The Service Room is informed by how artistic practice has been cornered by the forces of financialization to facilitate gentrification but at the same time provides means to engage with these issues and reroute them where possible. The “Island” kitchen is a working space turned into an object. It involves tools to operate but also attributes of display. Its maintenance is not only operative but performative as well. Operation and display are merged in a way that not only domestic labor becomes a performance, but the performance of the installation becomes actually utilized. The setting of The Service Room and the repertoire of interactions the installation offers relates directly to the immaterial and reproductive labor which finance captures. On the one hand the setting suggests itself as a participatory apparatus whereas on the other it stands as display in a showroom—an object with markers of class, gender and culture, on which we are to project social meanings of home, kitchen, bar, beauty salon, spa, etc. But while we project a bodily relation to this installation (reclining, lying down, eating, drinking, washing the face or hands, our body being touched), it stands aloof, ignoring any somatic presence with its smooth surfaces and pipes. The intimacy we have with such structures/furniture renders them portraits of us by way of our projection of subjectivity onto them, but also through the traces we leave on them. The smooth and seamless surfaces of contemporary product design like iPhones and iPads are dominated by shiny buttonless surfaces. The traces of our body on these screens and surfaces leave marks by our fingers and hands caressing and touching them. We see ourselves reﬂected in these devices not only as an image on a black screen but also through the traces we leave on them—our fingerprints. With touch screens the surface is the function itself, and with the marble counter as well, the surface is the material itself. So here not only is the display the function, but the function is the display.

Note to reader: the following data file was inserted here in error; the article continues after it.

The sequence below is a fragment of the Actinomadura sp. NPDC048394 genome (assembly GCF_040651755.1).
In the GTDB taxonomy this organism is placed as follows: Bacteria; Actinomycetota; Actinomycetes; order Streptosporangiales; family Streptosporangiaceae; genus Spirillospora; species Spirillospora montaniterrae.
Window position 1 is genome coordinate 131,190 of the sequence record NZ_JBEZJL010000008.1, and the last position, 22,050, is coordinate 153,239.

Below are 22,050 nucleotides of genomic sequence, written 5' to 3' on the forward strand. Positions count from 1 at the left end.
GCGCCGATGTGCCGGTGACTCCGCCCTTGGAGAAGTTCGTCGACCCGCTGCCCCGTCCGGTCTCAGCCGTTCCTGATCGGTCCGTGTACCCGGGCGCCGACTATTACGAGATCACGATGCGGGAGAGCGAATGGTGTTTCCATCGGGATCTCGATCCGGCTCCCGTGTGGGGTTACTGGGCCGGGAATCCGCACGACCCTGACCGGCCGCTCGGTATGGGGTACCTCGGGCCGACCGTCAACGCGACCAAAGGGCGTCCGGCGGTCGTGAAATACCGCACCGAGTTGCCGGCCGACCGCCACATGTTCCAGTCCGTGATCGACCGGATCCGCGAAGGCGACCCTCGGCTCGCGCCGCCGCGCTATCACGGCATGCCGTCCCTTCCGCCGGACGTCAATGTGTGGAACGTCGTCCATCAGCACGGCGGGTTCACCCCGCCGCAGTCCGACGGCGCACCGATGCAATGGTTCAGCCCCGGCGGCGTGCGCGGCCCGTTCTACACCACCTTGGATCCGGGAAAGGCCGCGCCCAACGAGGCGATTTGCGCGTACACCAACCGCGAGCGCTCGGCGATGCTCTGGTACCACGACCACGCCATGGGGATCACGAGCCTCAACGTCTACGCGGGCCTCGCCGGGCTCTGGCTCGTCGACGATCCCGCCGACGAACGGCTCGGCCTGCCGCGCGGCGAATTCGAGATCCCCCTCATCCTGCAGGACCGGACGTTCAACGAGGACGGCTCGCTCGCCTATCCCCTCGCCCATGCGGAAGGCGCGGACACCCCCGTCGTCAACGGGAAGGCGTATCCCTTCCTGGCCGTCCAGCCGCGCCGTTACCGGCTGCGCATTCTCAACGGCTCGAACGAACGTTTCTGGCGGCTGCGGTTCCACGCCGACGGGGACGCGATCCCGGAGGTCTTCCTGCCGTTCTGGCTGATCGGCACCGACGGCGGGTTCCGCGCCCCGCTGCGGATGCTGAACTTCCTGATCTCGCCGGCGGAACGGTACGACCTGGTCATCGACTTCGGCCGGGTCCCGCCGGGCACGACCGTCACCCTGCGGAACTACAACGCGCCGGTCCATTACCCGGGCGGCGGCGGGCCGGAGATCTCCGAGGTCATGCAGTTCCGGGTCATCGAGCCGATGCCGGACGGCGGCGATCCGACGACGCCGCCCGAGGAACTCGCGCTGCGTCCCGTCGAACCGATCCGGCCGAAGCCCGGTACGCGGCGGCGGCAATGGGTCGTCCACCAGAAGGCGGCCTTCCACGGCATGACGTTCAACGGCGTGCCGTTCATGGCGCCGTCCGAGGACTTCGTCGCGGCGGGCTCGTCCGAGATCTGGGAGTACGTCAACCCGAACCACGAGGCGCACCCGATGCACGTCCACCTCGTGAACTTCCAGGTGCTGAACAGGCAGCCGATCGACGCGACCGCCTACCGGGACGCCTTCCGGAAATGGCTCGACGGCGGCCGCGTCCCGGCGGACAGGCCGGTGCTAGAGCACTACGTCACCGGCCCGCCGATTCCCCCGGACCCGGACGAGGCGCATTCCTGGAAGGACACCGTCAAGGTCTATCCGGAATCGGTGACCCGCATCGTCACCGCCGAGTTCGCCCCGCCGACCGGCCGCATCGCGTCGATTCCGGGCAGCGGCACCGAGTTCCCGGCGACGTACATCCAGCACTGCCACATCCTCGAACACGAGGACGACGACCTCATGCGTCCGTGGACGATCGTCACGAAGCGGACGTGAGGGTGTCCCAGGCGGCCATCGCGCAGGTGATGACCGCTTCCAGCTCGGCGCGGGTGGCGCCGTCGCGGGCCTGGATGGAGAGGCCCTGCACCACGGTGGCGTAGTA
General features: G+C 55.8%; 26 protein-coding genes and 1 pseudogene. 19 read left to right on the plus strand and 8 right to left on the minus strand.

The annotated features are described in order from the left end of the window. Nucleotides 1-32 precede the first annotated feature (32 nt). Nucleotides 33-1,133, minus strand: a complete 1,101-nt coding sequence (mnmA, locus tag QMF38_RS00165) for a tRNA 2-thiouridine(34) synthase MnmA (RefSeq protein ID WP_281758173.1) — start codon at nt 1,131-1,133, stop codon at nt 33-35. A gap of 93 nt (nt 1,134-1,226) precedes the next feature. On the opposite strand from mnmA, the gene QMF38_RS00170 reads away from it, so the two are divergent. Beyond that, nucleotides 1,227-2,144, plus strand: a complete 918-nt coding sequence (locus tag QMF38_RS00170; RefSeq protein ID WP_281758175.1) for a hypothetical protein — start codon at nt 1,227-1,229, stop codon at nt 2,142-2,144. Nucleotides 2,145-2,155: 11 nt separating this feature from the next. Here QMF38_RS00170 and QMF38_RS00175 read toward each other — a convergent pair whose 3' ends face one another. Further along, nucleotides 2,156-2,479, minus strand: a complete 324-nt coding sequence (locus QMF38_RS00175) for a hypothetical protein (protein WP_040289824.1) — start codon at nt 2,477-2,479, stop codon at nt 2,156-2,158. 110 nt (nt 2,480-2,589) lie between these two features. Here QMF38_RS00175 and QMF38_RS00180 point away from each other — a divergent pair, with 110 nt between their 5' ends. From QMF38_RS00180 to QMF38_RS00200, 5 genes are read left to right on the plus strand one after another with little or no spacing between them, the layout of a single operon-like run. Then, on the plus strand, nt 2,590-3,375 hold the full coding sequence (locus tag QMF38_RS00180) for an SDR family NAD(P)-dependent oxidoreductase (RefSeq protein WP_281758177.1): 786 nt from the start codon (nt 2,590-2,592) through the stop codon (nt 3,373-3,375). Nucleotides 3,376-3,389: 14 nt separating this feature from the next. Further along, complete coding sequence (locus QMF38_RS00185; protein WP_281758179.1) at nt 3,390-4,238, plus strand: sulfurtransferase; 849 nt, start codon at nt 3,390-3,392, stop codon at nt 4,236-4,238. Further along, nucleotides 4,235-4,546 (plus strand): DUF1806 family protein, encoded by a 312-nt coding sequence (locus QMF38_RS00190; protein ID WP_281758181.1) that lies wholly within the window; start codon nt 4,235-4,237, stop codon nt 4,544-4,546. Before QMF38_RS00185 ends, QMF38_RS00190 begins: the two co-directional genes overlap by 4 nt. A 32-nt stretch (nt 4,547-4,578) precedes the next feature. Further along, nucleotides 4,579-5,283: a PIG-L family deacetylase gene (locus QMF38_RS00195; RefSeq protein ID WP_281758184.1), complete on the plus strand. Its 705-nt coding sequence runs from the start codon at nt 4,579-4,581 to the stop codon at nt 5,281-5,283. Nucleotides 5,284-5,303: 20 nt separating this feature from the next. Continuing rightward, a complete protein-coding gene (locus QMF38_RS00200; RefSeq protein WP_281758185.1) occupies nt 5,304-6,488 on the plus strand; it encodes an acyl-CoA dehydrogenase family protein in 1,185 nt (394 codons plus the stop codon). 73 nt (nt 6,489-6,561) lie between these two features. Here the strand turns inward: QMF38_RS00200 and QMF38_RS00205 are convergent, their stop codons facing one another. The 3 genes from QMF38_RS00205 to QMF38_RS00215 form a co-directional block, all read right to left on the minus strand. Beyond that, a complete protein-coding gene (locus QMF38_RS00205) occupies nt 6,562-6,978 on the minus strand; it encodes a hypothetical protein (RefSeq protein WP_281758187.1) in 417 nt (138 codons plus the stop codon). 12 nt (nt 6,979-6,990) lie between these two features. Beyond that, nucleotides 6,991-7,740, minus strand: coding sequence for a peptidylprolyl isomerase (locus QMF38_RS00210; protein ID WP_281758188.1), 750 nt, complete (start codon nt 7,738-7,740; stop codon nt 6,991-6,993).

The relation between cooking, smartphones and real estate might seem arbitrary, but when we think of where we are today, we can see how metabolic synchronization takes place where the digital and the city converge to make everything real estate by combining productive and reproductive labor: Airbnb, heartbeat monitoring apps, the tide of organic stores, superfoods and health stores, Instagram foodies, and the food truck revival, in addition to all kinds of marathons and cycling races in downtown areas. Together they synchronise bodily metabolism with the processes of urban gentrification.
Strauss’s The Service Room is both performance and platform. In both cases its operation is double; it allows for exchange without one-sided extraction of profit, and at the same time it performs the realities of financialized space and time. As a platform it shows concrete ways of doing things outside of direct monetary exchange while it provides multiple practices of reproductive labor of care and attention. As a performance it models an interior design structure of a studio apartment while engaging people to touch, talk, confide, and relax.
The clean, untouched real estate aesthetics here correspond with the shiny surfaces of post-political, post-internet art. But Maayan Strauss is not interested in affirmative aesthetics. As much as the image of water and liquid have become synonymous with capital flow, financial hyperactivity and all-in-all resignation from any commitment to hard-edged dichotomies, water is still the precondition for life itself. This is our kitchen sink drama.